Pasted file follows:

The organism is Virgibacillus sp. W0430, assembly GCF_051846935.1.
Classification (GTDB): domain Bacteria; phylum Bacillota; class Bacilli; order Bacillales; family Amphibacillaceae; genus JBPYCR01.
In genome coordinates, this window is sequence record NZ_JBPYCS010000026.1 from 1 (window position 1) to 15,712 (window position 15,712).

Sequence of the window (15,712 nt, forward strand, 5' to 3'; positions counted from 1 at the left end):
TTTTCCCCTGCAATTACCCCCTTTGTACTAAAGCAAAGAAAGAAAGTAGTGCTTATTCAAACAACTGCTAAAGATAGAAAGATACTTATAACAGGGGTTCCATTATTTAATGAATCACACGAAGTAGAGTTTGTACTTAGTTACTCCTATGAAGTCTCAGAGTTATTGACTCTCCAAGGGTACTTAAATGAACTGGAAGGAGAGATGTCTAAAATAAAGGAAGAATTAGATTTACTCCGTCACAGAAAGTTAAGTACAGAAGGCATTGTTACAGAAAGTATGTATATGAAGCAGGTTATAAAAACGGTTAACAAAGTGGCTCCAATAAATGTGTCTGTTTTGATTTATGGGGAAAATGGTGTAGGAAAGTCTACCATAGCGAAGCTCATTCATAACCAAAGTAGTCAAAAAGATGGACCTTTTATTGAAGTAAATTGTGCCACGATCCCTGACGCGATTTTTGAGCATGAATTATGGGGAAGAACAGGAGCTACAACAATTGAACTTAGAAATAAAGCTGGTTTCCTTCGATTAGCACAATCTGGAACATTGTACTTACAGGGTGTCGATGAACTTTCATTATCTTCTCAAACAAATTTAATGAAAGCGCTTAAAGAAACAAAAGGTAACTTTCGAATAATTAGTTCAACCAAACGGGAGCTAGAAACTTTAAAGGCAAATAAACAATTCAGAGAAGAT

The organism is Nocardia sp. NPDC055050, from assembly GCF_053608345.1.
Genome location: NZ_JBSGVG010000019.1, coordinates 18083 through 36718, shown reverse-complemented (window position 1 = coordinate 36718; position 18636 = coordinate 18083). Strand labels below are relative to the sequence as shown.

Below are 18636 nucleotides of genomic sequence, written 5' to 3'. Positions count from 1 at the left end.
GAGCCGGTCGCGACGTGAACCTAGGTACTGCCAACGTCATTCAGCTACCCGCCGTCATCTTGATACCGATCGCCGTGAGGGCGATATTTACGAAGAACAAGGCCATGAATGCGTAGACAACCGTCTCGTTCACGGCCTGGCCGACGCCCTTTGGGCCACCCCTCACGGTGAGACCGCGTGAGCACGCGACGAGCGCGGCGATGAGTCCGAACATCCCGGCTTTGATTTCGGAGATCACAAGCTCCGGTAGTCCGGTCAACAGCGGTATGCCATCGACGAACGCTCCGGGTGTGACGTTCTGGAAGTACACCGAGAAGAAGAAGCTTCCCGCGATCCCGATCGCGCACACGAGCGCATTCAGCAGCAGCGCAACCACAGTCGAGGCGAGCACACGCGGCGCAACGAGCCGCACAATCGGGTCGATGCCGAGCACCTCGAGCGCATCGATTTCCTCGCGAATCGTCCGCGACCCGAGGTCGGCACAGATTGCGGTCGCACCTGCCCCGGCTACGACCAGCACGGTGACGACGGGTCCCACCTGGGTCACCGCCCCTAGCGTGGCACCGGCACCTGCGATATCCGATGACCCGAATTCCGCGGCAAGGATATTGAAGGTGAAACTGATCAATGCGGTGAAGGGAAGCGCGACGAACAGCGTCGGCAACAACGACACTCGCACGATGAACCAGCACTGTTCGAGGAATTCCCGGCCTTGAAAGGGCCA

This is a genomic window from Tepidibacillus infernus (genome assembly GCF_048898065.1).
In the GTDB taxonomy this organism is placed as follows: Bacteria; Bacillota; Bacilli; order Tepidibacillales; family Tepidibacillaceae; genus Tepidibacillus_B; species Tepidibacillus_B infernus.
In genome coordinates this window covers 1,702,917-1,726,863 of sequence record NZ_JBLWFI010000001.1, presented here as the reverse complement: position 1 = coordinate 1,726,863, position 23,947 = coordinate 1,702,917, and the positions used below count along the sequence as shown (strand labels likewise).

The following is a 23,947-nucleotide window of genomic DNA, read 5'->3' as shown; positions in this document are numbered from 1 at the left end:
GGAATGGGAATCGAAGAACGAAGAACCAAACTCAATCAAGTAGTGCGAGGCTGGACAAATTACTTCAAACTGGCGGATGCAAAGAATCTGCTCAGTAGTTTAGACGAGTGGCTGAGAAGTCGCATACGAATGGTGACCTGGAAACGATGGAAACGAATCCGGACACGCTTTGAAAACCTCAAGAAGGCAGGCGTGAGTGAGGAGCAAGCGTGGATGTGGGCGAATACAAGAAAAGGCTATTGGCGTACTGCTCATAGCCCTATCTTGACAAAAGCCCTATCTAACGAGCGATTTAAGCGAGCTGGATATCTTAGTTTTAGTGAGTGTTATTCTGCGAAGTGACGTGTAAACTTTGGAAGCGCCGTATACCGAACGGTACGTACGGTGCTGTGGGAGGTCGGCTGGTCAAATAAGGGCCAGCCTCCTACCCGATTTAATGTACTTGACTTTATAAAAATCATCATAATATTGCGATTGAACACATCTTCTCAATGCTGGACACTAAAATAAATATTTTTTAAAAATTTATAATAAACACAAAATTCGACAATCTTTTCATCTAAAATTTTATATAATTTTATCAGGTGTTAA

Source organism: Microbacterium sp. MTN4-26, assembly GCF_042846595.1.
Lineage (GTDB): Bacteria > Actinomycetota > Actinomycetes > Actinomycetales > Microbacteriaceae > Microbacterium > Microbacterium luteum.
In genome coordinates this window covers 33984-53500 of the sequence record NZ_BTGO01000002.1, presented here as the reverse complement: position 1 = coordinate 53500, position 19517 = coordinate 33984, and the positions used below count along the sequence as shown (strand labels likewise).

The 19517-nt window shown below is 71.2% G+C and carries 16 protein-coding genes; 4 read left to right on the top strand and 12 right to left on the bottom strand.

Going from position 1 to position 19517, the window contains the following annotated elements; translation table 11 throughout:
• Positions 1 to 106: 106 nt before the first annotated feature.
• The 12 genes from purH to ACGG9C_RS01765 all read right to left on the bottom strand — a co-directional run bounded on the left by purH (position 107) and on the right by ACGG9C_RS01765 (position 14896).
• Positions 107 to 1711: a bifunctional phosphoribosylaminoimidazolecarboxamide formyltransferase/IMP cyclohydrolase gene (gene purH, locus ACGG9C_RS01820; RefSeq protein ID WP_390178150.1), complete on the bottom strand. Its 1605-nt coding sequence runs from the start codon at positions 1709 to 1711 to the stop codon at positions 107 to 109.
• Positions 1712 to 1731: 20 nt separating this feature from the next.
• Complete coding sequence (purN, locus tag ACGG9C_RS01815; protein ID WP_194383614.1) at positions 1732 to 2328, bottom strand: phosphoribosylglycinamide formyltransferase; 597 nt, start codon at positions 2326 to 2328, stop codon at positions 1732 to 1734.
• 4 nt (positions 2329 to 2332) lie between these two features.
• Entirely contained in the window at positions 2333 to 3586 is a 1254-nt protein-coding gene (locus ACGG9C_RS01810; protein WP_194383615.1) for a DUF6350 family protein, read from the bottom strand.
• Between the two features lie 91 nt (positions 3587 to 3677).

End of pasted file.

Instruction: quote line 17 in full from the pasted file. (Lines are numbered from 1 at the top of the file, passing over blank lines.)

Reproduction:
In genome coordinates this window covers 33984-53500 of the sequence record NZ_BTGO01000002.1, presented here as the reverse complement: position 1 = coordinate 53500, position 19517 = coordinate 33984, and the positions used below count along the sequence as shown (strand labels likewise).